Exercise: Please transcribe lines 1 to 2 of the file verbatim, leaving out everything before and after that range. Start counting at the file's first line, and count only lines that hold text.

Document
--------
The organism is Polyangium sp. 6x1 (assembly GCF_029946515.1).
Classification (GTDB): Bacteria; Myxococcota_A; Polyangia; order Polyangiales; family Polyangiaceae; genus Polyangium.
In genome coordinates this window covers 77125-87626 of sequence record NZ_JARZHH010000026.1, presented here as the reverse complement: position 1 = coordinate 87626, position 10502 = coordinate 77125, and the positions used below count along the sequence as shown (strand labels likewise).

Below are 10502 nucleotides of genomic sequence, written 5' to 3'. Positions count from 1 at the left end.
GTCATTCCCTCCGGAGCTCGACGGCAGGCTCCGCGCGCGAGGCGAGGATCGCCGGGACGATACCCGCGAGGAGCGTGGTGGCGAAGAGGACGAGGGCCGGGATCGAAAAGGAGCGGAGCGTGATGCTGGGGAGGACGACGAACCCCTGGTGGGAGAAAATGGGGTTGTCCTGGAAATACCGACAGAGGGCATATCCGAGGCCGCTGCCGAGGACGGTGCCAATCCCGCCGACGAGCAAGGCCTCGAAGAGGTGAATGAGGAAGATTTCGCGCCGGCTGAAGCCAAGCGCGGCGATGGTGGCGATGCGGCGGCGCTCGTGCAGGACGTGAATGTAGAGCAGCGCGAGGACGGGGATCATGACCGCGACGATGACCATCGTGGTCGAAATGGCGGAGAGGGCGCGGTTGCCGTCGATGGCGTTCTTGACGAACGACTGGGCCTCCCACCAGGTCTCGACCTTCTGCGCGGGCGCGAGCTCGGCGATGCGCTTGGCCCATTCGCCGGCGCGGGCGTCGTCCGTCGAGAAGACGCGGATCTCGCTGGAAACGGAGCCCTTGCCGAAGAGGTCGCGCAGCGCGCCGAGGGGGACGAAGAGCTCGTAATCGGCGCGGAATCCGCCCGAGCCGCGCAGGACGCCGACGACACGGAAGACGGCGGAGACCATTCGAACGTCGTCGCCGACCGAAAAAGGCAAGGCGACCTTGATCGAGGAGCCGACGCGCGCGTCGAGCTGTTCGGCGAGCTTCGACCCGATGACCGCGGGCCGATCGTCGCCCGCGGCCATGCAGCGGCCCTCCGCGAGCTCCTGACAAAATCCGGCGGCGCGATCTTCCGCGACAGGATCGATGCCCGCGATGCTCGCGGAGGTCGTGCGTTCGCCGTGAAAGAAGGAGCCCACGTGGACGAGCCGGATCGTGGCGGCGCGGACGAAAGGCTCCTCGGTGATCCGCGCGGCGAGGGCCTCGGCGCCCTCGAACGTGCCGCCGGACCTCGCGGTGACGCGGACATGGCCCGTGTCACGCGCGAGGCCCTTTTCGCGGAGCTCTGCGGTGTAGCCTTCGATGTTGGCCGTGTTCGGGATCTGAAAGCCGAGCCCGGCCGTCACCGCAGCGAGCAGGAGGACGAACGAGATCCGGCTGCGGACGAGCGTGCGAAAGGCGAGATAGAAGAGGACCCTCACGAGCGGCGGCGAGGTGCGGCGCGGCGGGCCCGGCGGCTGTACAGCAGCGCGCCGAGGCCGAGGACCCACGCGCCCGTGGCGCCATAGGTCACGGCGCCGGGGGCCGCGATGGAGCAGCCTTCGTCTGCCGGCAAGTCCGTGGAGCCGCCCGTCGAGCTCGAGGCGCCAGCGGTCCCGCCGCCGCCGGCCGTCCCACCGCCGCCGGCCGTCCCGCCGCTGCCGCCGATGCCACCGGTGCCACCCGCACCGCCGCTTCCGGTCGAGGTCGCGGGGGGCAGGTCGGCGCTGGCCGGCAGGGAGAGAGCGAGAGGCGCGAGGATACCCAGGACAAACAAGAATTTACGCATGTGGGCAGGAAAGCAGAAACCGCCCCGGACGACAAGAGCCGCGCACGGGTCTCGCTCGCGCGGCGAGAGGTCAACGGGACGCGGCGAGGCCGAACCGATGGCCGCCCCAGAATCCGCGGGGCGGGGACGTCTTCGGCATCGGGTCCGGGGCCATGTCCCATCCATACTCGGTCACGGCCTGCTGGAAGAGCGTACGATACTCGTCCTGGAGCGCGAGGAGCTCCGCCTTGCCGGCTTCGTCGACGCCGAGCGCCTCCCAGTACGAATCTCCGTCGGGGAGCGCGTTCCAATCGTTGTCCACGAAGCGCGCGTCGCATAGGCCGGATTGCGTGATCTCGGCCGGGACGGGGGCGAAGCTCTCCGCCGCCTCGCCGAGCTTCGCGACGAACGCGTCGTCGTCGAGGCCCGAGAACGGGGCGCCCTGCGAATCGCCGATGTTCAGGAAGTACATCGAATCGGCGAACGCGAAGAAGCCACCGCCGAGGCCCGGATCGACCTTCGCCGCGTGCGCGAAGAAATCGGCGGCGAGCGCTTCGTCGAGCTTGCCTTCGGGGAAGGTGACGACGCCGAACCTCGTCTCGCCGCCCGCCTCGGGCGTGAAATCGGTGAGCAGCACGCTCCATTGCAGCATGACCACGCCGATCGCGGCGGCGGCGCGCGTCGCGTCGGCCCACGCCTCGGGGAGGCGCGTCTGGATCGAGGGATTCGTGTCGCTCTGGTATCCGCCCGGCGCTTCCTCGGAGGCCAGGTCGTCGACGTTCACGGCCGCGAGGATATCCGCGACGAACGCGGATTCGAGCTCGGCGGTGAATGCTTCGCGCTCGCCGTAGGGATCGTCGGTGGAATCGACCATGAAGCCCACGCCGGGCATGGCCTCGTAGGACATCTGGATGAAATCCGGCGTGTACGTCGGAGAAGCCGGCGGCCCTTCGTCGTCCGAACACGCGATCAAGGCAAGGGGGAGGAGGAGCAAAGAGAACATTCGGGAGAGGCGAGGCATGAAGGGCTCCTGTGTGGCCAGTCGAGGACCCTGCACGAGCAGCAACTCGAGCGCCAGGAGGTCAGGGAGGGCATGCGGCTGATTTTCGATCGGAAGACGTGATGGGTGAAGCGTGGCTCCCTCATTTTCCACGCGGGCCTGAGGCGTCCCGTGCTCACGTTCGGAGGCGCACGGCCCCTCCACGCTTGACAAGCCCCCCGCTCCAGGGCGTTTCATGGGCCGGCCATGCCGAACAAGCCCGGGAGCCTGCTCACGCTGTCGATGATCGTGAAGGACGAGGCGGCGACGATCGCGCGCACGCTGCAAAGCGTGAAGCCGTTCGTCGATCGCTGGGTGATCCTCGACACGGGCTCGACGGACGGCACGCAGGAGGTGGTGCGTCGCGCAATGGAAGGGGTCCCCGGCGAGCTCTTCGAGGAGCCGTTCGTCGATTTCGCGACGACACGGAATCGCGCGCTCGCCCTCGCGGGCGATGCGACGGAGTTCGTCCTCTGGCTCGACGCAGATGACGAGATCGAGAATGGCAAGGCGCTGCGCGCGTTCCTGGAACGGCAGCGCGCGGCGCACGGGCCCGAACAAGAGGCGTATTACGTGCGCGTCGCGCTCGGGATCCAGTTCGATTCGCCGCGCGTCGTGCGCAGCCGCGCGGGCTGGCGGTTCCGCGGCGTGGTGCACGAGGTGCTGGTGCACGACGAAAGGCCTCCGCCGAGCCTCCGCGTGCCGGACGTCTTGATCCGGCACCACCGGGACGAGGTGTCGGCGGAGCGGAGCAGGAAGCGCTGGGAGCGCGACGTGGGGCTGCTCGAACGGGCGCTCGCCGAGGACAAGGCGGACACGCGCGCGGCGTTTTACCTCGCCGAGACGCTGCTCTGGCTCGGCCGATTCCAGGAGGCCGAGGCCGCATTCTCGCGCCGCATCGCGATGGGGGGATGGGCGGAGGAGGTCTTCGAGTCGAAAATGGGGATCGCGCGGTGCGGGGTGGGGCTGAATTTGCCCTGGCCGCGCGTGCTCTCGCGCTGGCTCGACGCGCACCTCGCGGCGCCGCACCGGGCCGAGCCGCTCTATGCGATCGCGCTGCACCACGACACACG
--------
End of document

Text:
The organism is Polyangium sp. 6x1 (assembly GCF_029946515.1).
Classification (GTDB): Bacteria; Myxococcota_A; Polyangia; order Polyangiales; family Polyangiaceae; genus Polyangium.